under joists


preparing pipes with sleeves to insulate
using old lathes to sit across the under joists, then
followed by the breathable fabric, finally the hemp
is dropped in to that space




Sunday, 20 August 2017

Hempcrete underfloor insulation

Had a good day of work today, managed to fill the link (hallway between the old house and the hempcrete renovation). Once it dries we can get the floorboards laid!

We are trying to recycle any products we can. These slats, originally from our lathe and plaster walls in our house have been trimmed and de-nailed to fit between the joists. The membrane (leftover from outside wall) has been laid over the lathes and then we covered it in hempcrete, same recipe as ceiling insulation (no sand and half the lime). This will provide the most amazing floor insulation.

We are a little nervous as our dog is not terribly bright and is likely to walk on the setting hempcrete insulation.








Monday, 26 June 2017

Retrofitting continued..

We are now making some good progress with the back part of our old house. The kitchen and study area have had cladding put on. This area is going to become a bathroom and laundry. The links to our other retrofitting posts are https://hempcretehome.blogspot.com.au/2016/09/retrofitting-original-house-with-hemp and https://hempcretehome.blogspot.com.au/2017/04/retrofitting-internal-walls-and-ceiling

I feel like our renovation is suffering from the 80:20 rule. 80% complete and it takes 20% of the time, 20% to go takes 80% of the time.

The left side is the laundry and the right side is the bathroom

The laundry and bathroom with the windows in and cladding on.


This is where we are going to build a bicycle shed. The wrought iron gates that can be seen were
bought second hand from Ebay,, a good way to reduce the need for buying something new.
Looking towards the back of the house. The back yard really needs an enormous amount of work.

This is looking into what used to be our dining room, it will become our study/guest room/
second living area
The same image but now hemp insulated and cladded (almost.
Another retrofit post showed the hemp.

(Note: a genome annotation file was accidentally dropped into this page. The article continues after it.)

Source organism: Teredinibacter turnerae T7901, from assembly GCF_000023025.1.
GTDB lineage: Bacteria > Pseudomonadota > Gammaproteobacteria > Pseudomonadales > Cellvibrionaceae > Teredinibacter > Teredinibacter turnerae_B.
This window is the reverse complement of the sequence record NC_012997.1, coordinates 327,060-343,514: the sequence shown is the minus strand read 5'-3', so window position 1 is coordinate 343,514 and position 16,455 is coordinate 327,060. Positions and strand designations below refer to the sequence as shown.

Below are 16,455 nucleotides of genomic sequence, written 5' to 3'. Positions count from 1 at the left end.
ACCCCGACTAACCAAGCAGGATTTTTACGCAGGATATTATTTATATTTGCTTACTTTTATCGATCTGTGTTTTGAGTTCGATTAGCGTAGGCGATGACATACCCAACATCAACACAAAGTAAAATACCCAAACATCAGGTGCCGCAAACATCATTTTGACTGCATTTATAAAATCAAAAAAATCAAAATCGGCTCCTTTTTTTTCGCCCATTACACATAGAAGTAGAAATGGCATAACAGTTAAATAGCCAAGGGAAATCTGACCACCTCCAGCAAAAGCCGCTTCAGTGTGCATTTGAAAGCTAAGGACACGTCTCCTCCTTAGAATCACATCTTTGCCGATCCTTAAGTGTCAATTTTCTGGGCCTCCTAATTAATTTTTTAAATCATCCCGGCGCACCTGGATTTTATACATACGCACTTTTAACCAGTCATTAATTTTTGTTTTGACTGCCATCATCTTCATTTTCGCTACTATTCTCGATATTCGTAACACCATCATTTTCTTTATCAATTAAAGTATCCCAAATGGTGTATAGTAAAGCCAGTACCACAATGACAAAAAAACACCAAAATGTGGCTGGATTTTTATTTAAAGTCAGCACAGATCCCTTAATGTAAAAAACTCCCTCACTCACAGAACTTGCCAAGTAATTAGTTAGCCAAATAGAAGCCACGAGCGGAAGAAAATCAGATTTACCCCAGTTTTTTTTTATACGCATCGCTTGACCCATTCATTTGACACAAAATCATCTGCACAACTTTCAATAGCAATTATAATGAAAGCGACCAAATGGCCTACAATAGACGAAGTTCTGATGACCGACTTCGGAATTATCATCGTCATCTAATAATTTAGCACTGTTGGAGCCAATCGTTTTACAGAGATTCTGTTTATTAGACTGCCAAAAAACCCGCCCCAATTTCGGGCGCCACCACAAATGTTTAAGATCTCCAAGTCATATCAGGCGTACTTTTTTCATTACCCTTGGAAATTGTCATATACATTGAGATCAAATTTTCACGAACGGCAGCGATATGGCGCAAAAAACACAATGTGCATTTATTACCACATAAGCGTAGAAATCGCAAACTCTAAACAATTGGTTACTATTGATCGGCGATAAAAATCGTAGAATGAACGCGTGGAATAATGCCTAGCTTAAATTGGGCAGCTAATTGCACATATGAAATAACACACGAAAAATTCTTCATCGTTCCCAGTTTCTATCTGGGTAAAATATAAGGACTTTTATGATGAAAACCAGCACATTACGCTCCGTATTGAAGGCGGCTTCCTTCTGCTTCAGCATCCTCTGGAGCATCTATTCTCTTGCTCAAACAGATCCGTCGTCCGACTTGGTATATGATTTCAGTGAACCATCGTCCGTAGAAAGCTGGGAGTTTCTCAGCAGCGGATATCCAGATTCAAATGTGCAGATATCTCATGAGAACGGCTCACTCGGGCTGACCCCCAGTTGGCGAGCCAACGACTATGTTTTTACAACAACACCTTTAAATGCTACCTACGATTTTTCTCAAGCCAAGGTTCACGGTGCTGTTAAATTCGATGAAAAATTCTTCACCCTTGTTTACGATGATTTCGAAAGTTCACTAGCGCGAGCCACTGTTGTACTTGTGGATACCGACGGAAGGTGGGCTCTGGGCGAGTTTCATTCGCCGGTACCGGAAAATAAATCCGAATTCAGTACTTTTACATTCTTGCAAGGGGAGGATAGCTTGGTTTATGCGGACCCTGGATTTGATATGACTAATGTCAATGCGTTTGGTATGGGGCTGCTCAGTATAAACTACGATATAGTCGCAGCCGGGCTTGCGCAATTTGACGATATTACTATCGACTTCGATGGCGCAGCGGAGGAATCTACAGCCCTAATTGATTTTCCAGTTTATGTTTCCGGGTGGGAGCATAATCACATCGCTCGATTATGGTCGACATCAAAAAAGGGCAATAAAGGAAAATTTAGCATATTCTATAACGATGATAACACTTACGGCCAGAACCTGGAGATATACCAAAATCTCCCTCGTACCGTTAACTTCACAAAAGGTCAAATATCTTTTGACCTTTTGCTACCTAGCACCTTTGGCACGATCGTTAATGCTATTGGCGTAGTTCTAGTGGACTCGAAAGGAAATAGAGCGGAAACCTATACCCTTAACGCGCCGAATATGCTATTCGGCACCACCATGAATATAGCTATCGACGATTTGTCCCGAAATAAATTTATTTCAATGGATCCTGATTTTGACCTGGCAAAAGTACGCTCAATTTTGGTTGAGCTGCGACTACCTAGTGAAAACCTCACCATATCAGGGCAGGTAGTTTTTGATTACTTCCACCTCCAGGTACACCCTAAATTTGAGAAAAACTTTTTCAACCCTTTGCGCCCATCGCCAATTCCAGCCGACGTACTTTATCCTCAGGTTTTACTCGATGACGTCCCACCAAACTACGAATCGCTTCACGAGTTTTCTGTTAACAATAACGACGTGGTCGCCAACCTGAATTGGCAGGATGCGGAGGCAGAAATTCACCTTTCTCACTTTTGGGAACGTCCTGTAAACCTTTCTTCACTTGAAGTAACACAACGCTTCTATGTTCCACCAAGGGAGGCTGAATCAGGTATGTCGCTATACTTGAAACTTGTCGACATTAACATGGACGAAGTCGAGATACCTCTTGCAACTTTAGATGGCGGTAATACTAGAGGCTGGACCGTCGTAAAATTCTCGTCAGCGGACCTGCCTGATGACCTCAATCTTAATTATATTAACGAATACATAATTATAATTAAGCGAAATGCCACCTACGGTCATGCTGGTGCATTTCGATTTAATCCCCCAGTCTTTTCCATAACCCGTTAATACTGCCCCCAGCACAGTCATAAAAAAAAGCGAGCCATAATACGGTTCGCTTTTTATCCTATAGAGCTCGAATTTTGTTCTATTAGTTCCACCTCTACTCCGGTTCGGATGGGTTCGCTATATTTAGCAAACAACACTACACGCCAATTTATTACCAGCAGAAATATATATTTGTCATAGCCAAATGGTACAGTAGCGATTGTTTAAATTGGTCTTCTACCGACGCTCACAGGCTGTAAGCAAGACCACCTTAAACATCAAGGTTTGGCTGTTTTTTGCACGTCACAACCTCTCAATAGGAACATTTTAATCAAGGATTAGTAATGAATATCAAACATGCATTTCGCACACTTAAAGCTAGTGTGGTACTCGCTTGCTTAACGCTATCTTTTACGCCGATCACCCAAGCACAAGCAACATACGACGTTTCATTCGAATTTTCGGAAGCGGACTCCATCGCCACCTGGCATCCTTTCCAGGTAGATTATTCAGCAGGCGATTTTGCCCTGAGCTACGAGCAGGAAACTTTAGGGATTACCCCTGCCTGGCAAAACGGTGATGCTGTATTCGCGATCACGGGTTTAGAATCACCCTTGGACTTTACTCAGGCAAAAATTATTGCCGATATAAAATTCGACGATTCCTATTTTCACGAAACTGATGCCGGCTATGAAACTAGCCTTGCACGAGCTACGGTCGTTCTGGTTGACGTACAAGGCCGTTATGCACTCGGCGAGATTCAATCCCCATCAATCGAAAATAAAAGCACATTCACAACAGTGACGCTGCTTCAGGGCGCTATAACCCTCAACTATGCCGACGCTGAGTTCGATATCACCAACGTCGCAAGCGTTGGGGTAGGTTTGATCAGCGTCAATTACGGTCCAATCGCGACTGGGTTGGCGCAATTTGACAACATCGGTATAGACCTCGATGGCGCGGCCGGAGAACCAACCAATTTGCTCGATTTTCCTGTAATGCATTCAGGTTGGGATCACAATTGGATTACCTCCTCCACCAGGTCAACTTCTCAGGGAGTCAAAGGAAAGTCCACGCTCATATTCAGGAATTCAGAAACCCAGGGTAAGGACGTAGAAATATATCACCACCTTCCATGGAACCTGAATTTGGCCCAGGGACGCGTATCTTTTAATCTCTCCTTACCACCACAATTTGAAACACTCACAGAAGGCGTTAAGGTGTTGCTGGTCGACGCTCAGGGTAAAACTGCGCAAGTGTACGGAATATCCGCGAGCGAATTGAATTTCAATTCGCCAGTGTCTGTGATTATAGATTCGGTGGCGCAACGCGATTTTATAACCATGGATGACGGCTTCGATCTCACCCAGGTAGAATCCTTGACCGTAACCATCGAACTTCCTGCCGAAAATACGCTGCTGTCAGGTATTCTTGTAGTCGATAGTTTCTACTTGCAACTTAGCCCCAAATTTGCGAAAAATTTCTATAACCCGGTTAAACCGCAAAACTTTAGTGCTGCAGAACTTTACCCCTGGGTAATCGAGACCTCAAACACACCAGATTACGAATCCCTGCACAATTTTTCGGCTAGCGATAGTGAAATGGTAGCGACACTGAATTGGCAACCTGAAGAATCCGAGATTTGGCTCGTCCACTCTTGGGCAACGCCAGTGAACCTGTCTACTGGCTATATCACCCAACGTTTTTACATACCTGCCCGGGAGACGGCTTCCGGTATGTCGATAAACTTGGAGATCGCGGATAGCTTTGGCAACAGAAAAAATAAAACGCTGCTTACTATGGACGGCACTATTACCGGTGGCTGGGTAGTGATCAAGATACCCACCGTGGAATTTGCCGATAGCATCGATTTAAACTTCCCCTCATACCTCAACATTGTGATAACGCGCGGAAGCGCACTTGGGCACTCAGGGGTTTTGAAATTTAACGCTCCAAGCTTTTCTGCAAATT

Thursday, 4 May 2017

Hempcrete performance....is it working??...bloody oath!

I took four photos today at about midday. I just thought I would check the temperature of different parts of the house....how good is this!
This is the back of the house, completely hemp built. We have 2 hydronic panels installed but have not yet
turned them on this winter. This is thermal mass and amazing insulative properties doing its thing!
However, we weren't quite brave enough to forgo heating entirely. I don't think the space would remain
warm enough if there was a week of overcast days (although that could be my next test).  Now
this is still not as good as it will be due to the link. The space between the hemp renovation
and the old house. The link is drafty with gaping holes in the floor and ceiling.
Brrrrr....This is the temperature of the drafty link, just a single sliding door away from the hemp
renovation.We are definitely keeping that sliding door shut!
This is my daughter looking stylish in front of the stated sliding door
that is keeping the chill out. As you can see she is on her way
to an 80's party with a very genuine look.
It helps when the 80's was your era
....and the era of your friends!!!


I had the heating on in the old part of the house in the morning before it turned itself off
at around 8.00am. By midday the temperature had dropped from 19C to 16.5C, a little cold
to be comfortable. This part of the house are bedrooms and are empty for most of the
day, so it is ok being this cool. Before the renovation I had to use heating if
I was working from home because 16 odd degrees and dropping is uncomfortable
and my typing fingers would get cold...oh poor me!


This is the outside temperature when I used this device (thingy)
pointed at an outside wall.